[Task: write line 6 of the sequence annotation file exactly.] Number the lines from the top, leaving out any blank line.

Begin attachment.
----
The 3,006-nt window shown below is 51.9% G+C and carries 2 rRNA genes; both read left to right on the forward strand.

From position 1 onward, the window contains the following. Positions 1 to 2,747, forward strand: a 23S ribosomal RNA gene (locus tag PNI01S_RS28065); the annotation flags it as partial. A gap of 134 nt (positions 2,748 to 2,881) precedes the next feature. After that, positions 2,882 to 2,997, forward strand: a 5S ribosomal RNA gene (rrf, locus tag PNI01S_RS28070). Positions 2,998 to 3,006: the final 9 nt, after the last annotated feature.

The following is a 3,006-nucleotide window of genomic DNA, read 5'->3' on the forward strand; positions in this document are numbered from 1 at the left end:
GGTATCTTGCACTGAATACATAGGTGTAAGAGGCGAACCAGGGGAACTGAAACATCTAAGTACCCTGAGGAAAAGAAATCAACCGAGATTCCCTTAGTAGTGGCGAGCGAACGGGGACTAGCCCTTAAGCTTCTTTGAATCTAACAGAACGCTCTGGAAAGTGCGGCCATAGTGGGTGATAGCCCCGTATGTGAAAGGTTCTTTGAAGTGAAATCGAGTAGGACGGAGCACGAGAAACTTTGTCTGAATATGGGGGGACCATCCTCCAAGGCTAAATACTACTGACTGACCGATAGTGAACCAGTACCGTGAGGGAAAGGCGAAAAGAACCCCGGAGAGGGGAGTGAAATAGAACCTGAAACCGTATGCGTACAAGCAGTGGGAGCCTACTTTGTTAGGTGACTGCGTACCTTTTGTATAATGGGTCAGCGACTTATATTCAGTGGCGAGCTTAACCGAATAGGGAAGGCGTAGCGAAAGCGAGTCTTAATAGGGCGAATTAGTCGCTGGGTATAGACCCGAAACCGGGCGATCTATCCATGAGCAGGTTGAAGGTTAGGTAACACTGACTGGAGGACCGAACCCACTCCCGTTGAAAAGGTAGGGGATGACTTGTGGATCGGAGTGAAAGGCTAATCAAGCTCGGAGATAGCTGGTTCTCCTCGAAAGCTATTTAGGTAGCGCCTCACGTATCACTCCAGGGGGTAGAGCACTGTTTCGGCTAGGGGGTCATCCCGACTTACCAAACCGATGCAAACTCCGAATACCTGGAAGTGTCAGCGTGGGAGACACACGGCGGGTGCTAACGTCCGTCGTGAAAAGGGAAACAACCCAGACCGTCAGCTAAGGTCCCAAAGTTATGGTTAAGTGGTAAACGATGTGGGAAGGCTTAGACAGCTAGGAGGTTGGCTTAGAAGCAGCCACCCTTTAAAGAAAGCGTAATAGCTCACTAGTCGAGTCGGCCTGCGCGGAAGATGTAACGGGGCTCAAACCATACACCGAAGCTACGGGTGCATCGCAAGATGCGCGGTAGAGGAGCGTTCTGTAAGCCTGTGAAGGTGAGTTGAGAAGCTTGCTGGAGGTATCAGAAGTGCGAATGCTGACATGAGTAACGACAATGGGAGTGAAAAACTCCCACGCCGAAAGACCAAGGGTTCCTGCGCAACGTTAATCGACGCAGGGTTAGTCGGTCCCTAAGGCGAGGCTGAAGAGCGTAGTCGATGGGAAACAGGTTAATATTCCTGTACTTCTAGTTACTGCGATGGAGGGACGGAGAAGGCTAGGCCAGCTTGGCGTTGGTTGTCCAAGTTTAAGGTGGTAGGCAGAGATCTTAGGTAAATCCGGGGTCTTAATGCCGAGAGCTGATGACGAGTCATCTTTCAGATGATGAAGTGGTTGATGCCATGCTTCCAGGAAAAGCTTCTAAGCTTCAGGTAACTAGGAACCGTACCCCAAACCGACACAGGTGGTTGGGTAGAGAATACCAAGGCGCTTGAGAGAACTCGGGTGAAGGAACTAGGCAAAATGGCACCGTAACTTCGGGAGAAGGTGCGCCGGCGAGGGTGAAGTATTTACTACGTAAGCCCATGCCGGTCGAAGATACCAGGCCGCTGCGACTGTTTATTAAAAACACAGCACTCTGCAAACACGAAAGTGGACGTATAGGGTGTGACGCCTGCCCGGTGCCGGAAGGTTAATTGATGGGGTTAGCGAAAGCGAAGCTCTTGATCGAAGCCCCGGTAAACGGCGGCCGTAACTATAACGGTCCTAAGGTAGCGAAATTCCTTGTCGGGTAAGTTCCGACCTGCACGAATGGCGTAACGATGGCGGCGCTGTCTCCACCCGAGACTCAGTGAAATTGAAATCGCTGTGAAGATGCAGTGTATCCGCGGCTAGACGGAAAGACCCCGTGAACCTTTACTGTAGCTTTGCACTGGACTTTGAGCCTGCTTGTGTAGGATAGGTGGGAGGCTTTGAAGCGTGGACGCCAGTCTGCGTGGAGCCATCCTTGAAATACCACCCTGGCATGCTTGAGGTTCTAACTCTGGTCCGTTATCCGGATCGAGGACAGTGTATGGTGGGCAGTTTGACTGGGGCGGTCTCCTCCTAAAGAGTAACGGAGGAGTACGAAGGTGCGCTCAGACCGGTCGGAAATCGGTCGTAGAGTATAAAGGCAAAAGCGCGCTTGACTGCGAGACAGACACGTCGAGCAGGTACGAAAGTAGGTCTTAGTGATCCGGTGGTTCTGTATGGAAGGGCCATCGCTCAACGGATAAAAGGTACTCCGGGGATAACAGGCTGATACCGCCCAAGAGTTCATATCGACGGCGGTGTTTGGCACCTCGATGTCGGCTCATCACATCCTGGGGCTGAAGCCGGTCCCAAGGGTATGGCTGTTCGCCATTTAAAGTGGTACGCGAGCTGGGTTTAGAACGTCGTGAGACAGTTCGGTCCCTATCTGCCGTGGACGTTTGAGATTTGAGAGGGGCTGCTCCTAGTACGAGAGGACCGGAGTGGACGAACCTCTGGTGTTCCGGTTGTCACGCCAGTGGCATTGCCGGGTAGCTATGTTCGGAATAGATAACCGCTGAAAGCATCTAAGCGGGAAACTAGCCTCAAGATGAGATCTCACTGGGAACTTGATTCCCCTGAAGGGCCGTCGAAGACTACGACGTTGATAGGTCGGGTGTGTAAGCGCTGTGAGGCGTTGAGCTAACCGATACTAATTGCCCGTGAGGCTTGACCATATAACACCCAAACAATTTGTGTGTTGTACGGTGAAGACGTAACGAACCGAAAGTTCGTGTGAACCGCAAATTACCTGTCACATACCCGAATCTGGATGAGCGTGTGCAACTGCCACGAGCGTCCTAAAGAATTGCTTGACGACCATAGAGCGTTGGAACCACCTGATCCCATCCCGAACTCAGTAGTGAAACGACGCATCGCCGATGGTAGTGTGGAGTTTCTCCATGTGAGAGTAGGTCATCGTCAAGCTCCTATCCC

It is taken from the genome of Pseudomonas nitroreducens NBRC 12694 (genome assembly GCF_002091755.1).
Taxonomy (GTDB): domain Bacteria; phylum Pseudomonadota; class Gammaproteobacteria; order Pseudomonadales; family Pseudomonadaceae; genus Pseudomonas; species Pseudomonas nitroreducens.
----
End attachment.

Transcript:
Taxonomy (GTDB): domain Bacteria; phylum Pseudomonadota; class Gammaproteobacteria; order Pseudomonadales; family Pseudomonadaceae; genus Pseudomonas; species Pseudomonas nitroreducens.